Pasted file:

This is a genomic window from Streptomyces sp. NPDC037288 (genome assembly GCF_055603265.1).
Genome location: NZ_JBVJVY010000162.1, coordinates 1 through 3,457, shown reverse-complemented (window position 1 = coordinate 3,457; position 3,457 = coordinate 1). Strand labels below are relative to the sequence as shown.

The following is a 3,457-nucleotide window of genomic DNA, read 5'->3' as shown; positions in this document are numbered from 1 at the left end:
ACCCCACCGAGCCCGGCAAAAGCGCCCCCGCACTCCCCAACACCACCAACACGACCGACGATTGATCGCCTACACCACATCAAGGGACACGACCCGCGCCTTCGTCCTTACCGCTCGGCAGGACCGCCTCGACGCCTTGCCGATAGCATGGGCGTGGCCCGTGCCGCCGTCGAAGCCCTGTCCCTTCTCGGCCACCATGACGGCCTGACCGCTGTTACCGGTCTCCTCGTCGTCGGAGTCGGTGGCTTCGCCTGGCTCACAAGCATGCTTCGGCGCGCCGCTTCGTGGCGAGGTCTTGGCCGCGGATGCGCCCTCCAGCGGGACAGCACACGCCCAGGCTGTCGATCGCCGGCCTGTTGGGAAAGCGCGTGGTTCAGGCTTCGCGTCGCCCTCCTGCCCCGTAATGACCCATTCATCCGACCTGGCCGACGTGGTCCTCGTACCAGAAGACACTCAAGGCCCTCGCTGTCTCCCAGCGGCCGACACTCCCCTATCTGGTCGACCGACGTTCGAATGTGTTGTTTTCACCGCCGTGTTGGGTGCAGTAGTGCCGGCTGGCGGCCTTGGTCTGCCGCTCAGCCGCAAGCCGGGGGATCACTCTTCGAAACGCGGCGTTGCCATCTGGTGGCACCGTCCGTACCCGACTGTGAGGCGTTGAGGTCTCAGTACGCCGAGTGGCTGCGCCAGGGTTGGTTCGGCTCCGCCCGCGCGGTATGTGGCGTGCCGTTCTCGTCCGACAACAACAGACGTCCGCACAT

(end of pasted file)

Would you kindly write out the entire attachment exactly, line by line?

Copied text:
This is a genomic window from Streptomyces sp. NPDC037288 (genome assembly GCF_055603265.1).
Genome location: NZ_JBVJVY010000162.1, coordinates 1 through 3,457, shown reverse-complemented (window position 1 = coordinate 3,457; position 3,457 = coordinate 1). Strand labels below are relative to the sequence as shown.

The following is a 3,457-nucleotide window of genomic DNA, read 5'->3' as shown; positions in this document are numbered from 1 at the left end:
ACCCCACCGAGCCCGGCAAAAGCGCCCCCGCACTCCCCAACACCACCAACACGACCGACGATTGATCGCCTACACCACATCAAGGGACACGACCCGCGCCTTCGTCCTTACCGCTCGGCAGGACCGCCTCGACGCCTTGCCGATAGCATGGGCGTGGCCCGTGCCGCCGTCGAAGCCCTGTCCCTTCTCGGCCACCATGACGGCCTGACCGCTGTTACCGGTCTCCTCGTCGTCGGAGTCGGTGGCTTCGCCTGGCTCACAAGCATGCTTCGGCGCGCCGCTTCGTGGCGAGGTCTTGGCCGCGGATGCGCCCTCCAGCGGGACAGCACACGCCCAGGCTGTCGATCGCCGGCCTGTTGGGAAAGCGCGTGGTTCAGGCTTCGCGTCGCCCTCCTGCCCCGTAATGACCCATTCATCCGACCTGGCCGACGTGGTCCTCGTACCAGAAGACACTCAAGGCCCTCGCTGTCTCCCAGCGGCCGACACTCCCCTATCTGGTCGACCGACGTTCGAATGTGTTGTTTTCACCGCCGTGTTGGGTGCAGTAGTGCCGGCTGGCGGCCTTGGTCTGCCGCTCAGCCGCAAGCCGGGGGATCACTCTTCGAAACGCGGCGTTGCCATCTGGTGGCACCGTCCGTACCCGACTGTGAGGCGTTGAGGTCTCAGTACGCCGAGTGGCTGCGCCAGGGTTGGTTCGGCTCCGCCCGCGCGGTATGTGGCGTGCCGTTCTCGTCCGACAACAACAGACGTCCGCACAT